Pansexuals Disregard the Gender or Sex of Potential Partners
Sexual orientation is not always about who you are or aren’t attracted to; it’s also about if you are attracted at all, whether you feel or show attraction in the same ways as others, and how you love when you do. Pansexuality, perhaps, one of the less-talked-about queer identities, and is inherently different from lesbian, gay, bisexual, trans, asexual identities in the way of attraction and love. Pansexuals don’t consider the gender or genitals of people while making the decision to be with them; instead, they fall for the overall picture of the person — how they look, how they behave, how they think.
“My attraction spans the entire spectrum and my brain just does not divide people up into categories,” Lana Peswani, a pan-identifying LGBTQIA+ activist, writes for Cosmopolitan.
The other sexual identities have a gender preference in those they are attracted to; for instance, bisexuals could be attracted to people expressing more than one gender, be it male, female, trans or non-binary.
Pansexuality, when considered in these terms, is often conflated with bisexuality, and many pan-identifying people might even have similar preferences as bisexual people — but the way in which they view a potential partner is inherently different from bisexuals, or anybody else.
Just because pansexuals are not attracted to people on the basis of their gender or biological sex doesn’t mean they *only* fall for personality. Pansexuals could very well be superficial and fall for someone’s looks — but whether someone’s physical appearance follows gender norms or not would simply not matter to them.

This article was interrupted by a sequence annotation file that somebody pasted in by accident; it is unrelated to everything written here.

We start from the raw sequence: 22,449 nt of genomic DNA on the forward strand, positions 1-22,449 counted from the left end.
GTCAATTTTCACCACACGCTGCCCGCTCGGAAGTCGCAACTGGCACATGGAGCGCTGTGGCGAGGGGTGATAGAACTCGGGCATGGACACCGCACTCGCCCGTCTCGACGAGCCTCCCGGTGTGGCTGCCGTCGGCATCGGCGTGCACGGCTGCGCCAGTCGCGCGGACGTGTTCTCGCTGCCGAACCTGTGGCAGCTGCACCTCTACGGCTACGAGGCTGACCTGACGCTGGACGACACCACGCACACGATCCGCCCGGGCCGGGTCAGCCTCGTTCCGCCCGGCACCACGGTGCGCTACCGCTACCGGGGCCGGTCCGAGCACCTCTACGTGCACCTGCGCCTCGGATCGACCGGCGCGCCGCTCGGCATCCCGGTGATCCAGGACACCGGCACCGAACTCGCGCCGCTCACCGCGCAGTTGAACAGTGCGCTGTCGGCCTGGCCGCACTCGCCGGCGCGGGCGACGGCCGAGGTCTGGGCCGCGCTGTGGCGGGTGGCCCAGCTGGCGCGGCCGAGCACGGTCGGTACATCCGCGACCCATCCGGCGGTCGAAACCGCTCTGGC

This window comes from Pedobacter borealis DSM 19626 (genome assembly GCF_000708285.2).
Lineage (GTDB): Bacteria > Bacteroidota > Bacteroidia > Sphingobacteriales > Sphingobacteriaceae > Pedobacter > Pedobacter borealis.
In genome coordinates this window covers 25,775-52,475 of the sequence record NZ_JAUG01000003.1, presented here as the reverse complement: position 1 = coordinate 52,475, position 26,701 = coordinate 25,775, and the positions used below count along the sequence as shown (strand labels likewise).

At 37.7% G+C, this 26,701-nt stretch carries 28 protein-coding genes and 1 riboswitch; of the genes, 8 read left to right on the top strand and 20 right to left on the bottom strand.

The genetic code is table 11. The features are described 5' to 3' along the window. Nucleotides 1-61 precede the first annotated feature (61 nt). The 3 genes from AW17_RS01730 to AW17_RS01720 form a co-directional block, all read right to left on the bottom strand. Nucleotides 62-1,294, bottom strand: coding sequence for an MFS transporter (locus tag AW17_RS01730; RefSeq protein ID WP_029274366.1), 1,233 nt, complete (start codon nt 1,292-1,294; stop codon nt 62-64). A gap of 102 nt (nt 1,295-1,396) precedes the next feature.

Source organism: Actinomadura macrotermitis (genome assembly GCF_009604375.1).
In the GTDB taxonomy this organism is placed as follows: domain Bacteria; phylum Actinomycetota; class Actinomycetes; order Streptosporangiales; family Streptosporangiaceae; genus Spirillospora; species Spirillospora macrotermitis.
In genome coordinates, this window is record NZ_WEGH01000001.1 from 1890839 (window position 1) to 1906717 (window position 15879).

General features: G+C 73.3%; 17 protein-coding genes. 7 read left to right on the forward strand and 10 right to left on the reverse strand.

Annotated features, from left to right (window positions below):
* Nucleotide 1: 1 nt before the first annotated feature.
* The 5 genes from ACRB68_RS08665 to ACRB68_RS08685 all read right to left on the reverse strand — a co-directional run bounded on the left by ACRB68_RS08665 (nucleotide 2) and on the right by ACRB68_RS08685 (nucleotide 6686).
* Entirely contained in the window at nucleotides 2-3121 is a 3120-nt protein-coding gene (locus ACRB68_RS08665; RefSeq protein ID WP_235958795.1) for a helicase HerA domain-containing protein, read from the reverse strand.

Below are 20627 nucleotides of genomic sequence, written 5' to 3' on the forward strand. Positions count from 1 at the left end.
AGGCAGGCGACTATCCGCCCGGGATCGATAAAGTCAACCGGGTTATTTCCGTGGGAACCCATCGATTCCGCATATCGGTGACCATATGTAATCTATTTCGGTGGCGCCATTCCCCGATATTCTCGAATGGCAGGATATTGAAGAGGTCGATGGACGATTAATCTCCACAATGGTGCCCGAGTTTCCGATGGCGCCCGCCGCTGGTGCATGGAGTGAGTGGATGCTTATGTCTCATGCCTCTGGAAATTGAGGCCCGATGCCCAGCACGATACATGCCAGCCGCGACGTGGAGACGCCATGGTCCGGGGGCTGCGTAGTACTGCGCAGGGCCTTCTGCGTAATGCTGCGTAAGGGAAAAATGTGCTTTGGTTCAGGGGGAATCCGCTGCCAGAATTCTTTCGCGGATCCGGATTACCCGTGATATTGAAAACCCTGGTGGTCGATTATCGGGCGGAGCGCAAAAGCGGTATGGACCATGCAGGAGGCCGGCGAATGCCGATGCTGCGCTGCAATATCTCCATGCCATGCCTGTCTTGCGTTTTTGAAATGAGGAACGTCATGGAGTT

In a survey of 2,200 non-heterosexual individuals, researchers attempted to find out who identifies as pansexual. They found those self-identifying as pansexual were younger than those identifying as lesbian, gay, and bisexual, and those identifying as queer and pansexual “were more likely to be noncisgender than cisgender, and more likely to be cisgender women than men.”
Furthermore, “the majority of pansexual individuals demonstrated sexual orientation indices within the bisexual range, and showed equivalent patterns of sexual attraction, romantic attraction, sexual behavior, and partner gender as bisexual-identified men and women,” researchers found. “In contrast, three-quarters of queer men, and more than half of queer women, reported sexual attraction in the homosexual range.” This shows that observing a pansexual person or their relationships might very easily look like they’re bisexual or homosexual, and their interactions could very well reflect that — but the process by which they go about making that decision is inherently different.
Related on The Swaddle:
“Pansexual people do not desire everybody, they just don’t rule a person out because of gender. But that’s not the only possible definition!” Dr. Carol Queen, a pan-identifying sexologist, told Teen Vogue. “I would say that there is no exact definition of this term and that people who identify as pansexual might want to be ready to clarify their own specific ‘take’ on this identity to people who are confused about its implications. Just stating your sexual orientation does not tell others what you’re down to do. It basically just says what gender/s of people you would like to do sexual things with… not the specifics of those sexual things.”
As gender is not a limitation or consideration for pansexuals, it is often (incorrectly) believed that pansexuals will sleep with anyone. This is inherently faulty logic, as saying a heterosexual man or woman will sleep with all heterosexual men and women.
In LGBTQIA+, pansexuality falls under the “Q” or the “+,” and it’s completely valid.